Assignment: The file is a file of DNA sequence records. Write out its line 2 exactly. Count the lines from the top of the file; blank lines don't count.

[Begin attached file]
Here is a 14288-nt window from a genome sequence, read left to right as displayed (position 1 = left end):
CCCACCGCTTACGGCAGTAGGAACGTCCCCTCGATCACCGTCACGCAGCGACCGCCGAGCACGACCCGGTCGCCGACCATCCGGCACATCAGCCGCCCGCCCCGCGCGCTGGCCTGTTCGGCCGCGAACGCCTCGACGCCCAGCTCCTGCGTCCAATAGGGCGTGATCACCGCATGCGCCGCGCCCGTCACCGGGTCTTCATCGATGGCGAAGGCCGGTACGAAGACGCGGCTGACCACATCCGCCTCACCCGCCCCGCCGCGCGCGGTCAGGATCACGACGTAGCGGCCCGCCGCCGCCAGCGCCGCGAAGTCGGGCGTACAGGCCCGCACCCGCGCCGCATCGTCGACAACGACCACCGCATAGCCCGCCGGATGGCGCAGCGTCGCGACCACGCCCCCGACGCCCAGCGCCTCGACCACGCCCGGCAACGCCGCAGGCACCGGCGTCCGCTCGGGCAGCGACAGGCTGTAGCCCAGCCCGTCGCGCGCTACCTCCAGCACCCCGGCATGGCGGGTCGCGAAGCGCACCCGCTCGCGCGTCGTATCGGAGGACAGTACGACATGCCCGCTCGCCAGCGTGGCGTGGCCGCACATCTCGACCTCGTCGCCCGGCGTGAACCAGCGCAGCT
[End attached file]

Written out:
CCCACCGCTTACGGCAGTAGGAACGTCCCCTCGATCACCGTCACGCAGCGACCGCCGAGCACGACCCGGTCGCCGACCATCCGGCACATCAGCCGCCCGCCCCGCGCGCTGGCCTGTTCGGCCGCGAACGCCTCGACGCCCAGCTCCTGCGTCCAATAGGGCGTGATCACCGCATGCGCCGCGCCCGTCACCGGGTCTTCATCGATGGCGAAGGCCGGTACGAAGACGCGGCTGACCACATCCGCCTCACCCGCCCCGCCGCGCGCGGTCAGGATCACGACGTAGCGGCCCGCCGCCGCCAGCGCCGCGAAGTCGGGCGTACAGGCCCGCACCCGCGCCGCATCGTCGACAACGACCACCGCATAGCCCGCCGGATGGCGCAGCGTCGCGACCACGCCCCCGACGCCCAGCGCCTCGACCACGCCCGGCAACGCCGCAGGCACCGGCGTCCGCTCGGGCAGCGACAGGCTGTAGCCCAGCCCGTCGCGCGCTACCTCCAGCACCCCGGCATGGCGGGTCGCGAAGCGCACCCGCTCGCGCGTCGTATCGGAGGACAGTACGACATGCCCGCTCGCCAGCGTGGCGTGGCCGCACATCTCGACCTCGTCGCCCGGCGTGAACCAGCGCAGCT